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Upside Down

Upside Down - Is there any upside to the downside?

"Education is a refuge in adversity" ~ Aristotle

About five years ago, I had a relatively bad cycling accident, where an elderly driver made a wider-than-they-should’ve turn into a parking lot, leaving me nowhere to go but straight into (and onto, and over) their vehicle. The moment my body slammed into the ground I could sense the damage that had been done, and over the next many months, I lived through excessive back pain. As part of my healing, I started physical therapy on a regular basis, and as the sessions advanced, I learned more and more about strengthening key muscles and protecting my back from further harm. Today, years later, my back is not only better than it ever has been, but my cycling has approached a new level thanks to the specificity of training I learned as a result of this incident. The cloud had a silver lining -- there was an upside to the downside.

Much the same, I wonder about the upside to the literal downside of a difficult investment cycle. Simply, is there a gain to a drawdown? To answer that, I surmise, there are both good and bad drawdowns. The bad ones are the ones that teach us nothing, that leave us dumbfounded as to what happened exactly and why. The good ones, on the other hand, are the ones that teach us something, that provide us with a specific lesson that will revise -- more so, improve -- what it is that we previously thought we knew. Thus, the category of drawdowns that we can learn from are precisely the cycling accidents that, over the long run, make us better cyclists and overall healthier individuals.

I therefore pondered what it was, if anything, that I learned from the recent drawdown in the quant/EMN space; was there a single valuable insight gained? To assess this, I surveyed the damage from the top of the mountain and saw that the timing was not tied to a specific event, whether geo-political or otherwise -- there was not yet “Turkey’s Lira” to point to. More specifically, I noticed that the dislocation was most severe for quant/systematic managers, while the S&P, as well as a variety of absolute return styles, chugged along unscathed. This bifurcates the investment world; those generally engaged in empirical testing and implementing data science were heavily affected, while the rest were generally okay. So was data crunching the culprit? And if so, to what end?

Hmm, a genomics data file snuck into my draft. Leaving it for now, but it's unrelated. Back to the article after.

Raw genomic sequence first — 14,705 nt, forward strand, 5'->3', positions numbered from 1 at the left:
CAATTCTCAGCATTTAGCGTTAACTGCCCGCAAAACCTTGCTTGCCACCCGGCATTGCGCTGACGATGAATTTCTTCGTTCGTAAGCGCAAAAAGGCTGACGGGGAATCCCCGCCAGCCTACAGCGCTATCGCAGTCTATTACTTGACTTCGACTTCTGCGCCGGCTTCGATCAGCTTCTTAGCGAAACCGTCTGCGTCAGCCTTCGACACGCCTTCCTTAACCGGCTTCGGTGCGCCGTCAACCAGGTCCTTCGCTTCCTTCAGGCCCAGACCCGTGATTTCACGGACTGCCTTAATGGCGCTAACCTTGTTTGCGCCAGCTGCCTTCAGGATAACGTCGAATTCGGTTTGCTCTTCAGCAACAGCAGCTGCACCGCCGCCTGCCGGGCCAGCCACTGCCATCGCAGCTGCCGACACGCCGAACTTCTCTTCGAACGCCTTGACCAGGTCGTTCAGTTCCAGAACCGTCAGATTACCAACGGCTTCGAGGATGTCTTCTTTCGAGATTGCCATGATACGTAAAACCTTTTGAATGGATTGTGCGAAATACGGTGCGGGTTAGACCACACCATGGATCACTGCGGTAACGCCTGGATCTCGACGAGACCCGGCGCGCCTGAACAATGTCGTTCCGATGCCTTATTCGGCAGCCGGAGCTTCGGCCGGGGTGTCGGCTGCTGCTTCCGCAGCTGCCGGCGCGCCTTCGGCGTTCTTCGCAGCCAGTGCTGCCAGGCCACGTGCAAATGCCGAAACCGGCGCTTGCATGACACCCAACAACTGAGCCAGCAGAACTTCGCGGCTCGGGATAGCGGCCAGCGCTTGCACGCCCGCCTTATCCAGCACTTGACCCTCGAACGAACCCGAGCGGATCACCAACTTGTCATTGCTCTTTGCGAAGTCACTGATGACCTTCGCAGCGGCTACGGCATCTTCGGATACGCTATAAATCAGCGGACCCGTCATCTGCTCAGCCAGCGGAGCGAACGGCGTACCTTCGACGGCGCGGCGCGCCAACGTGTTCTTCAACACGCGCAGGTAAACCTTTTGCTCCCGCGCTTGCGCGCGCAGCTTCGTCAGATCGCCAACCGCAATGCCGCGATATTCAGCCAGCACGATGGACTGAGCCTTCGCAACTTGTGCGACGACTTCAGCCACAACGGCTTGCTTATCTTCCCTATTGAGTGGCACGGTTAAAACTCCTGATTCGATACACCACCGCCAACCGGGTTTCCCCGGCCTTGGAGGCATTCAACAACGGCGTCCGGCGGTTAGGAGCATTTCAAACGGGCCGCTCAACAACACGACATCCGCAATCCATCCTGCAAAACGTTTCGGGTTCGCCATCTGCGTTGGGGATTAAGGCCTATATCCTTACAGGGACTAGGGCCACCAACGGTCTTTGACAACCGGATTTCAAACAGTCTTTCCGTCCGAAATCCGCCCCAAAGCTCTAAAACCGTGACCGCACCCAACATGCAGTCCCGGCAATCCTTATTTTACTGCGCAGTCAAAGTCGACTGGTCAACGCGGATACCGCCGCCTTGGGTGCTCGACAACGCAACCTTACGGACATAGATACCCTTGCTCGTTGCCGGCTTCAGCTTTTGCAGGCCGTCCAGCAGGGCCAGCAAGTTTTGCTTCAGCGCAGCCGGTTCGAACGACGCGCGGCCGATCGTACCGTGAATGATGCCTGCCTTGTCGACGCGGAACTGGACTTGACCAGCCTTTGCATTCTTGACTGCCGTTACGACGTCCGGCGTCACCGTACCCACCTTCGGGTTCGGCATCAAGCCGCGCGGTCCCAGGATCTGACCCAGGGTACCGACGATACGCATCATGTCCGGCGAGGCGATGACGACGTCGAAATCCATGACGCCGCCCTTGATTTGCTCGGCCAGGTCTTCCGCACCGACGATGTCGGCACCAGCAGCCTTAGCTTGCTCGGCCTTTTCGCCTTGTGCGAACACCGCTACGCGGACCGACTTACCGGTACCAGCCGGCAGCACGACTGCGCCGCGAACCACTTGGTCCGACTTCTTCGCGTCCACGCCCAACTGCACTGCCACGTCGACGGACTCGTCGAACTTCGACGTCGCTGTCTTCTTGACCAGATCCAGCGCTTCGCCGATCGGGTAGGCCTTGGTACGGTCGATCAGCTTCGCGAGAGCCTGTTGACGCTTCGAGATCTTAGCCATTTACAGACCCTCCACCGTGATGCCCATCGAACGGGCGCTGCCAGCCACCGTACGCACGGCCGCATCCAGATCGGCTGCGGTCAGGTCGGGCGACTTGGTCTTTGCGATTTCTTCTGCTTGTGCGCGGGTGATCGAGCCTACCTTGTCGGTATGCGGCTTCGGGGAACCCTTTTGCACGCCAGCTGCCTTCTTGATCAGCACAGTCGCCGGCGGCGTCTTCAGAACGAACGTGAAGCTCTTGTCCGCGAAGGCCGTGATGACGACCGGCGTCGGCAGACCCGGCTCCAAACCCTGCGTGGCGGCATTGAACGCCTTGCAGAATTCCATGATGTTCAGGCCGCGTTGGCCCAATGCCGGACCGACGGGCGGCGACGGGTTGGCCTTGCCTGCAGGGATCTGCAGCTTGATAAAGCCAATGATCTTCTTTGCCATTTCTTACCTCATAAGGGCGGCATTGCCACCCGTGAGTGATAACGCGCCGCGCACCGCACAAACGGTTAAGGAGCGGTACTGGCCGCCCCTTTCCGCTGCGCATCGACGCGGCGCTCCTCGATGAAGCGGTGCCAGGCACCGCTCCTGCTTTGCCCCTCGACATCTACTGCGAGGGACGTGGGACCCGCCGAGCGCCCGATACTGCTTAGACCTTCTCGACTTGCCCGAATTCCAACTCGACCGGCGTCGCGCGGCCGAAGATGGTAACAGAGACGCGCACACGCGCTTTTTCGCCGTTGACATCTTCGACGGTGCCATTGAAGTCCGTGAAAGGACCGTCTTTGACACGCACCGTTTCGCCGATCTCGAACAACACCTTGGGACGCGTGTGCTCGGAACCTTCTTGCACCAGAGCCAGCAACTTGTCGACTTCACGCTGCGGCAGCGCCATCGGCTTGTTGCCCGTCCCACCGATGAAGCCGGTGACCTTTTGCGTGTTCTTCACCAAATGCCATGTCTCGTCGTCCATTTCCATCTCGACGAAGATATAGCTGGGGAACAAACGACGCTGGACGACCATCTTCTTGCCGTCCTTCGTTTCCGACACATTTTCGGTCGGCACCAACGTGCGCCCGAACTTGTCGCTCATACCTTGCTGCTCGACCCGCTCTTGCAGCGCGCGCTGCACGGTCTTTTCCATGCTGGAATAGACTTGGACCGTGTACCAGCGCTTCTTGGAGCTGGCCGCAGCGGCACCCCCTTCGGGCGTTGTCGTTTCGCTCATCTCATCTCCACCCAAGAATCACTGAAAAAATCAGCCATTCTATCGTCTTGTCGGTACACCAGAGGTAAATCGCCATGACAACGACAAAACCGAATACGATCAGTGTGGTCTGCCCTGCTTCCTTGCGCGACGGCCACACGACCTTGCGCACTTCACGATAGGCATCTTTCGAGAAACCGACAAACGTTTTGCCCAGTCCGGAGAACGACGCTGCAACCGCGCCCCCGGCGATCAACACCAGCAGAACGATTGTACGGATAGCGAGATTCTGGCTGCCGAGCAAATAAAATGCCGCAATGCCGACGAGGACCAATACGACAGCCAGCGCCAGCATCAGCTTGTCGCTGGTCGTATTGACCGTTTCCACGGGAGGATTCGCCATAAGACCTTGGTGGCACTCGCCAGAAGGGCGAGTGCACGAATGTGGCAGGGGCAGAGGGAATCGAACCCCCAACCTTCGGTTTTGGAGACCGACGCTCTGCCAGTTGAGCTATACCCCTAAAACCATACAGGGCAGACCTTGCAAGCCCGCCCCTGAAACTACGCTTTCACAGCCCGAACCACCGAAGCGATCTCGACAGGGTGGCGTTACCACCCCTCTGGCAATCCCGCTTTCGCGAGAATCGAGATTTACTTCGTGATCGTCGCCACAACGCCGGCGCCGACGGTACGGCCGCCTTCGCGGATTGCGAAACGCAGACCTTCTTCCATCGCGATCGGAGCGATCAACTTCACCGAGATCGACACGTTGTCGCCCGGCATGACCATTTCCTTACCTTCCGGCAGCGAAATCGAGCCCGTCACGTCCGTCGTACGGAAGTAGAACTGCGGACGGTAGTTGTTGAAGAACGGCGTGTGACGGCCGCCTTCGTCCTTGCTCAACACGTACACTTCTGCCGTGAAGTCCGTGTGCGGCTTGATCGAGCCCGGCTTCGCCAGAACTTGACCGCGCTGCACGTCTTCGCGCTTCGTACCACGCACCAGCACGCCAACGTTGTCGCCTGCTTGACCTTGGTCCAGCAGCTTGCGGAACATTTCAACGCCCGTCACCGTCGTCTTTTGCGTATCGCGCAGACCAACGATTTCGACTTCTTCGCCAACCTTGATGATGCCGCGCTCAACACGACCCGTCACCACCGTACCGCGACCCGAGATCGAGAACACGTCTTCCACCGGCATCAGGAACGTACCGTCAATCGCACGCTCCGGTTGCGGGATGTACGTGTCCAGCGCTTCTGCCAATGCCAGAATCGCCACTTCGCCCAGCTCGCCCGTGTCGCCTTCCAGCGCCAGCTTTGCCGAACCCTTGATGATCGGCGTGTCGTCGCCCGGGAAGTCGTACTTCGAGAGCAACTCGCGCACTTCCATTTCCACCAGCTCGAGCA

To even begin to answer these questions, I had to start at the top. As quant managers processing mounds of data, we rely upon the consistency of rational hypotheses supported by empirical methods. For example, markets tend to move between value and momentum (mean reversion vs. mean expansion), with each of them, therefore, offering a natural offset to the other; when momentum stocks break, investors rush back to value. We rely on this lack of correlation because 1) it makes some logical sense, and 2) it is rigorously supported in the data. But when the correlation “breaks”, with multi-sigma moves in the “same” direction, we question whether our thesis was really that stable in the first place, or perhaps whether some new confounding variable has been introduced that hadn’t arisen previously. Could it be the surge in passive investing driving factor agnostic rebalancing? Or maybe the growth of risk parity forging a great divide between realized and unrealized volatility? Whatever it is, we are faced with a high sigma event, more so, a breakdown, and so confronted with the legitimacy of our thesis.

This is where my high level collapses into everything below it. The data is definitely the culprit, and our reliance on it must be called into question. In these days of enormous computing power at ever cheaper prices and more programmers than bank tellers, the ultimate question arises: What are the probabilities of any single investor consistently gathering superior information when so many others are trying to do exactly the same thing? I say close to impossible. A data or data processing edge is now an oxymoron. Literally all of us have access to the same data, and similar power to process it. I chuckle these days about the things that I once had to go to my local library to find out. Ironically, my Google search just confirmed, in less than half a second, that there are still 119,487 libraries in the US.

So what now for quants? It remains fairly likely that low price to book will rise, and that excessive PE’s will fall, and that value and momentum will continue to yin and yang. But, while that’s all being exploited with all the information there is, I personally will be looking for new methods to synthesize information. Processing power is an arms race, and “proprietary” datasets are more available than iPhone apps, but thinking differently to uncover and utilize new analytical techniques will never converge. In data analysis, the common enemy is noise, and so the task at hand is simply improving methods of extracting signal or cancelling noise. So says Google, there were 36,348 new mathematics papers published in 2017. That’s a lot of reading, but rigorous research into insights gained around behaviors exhibited in the drawdown is, in my view, the upside in the downside.

Wayne Himelsein

Chief Investment Officer Logica Captial Advisers, LLC

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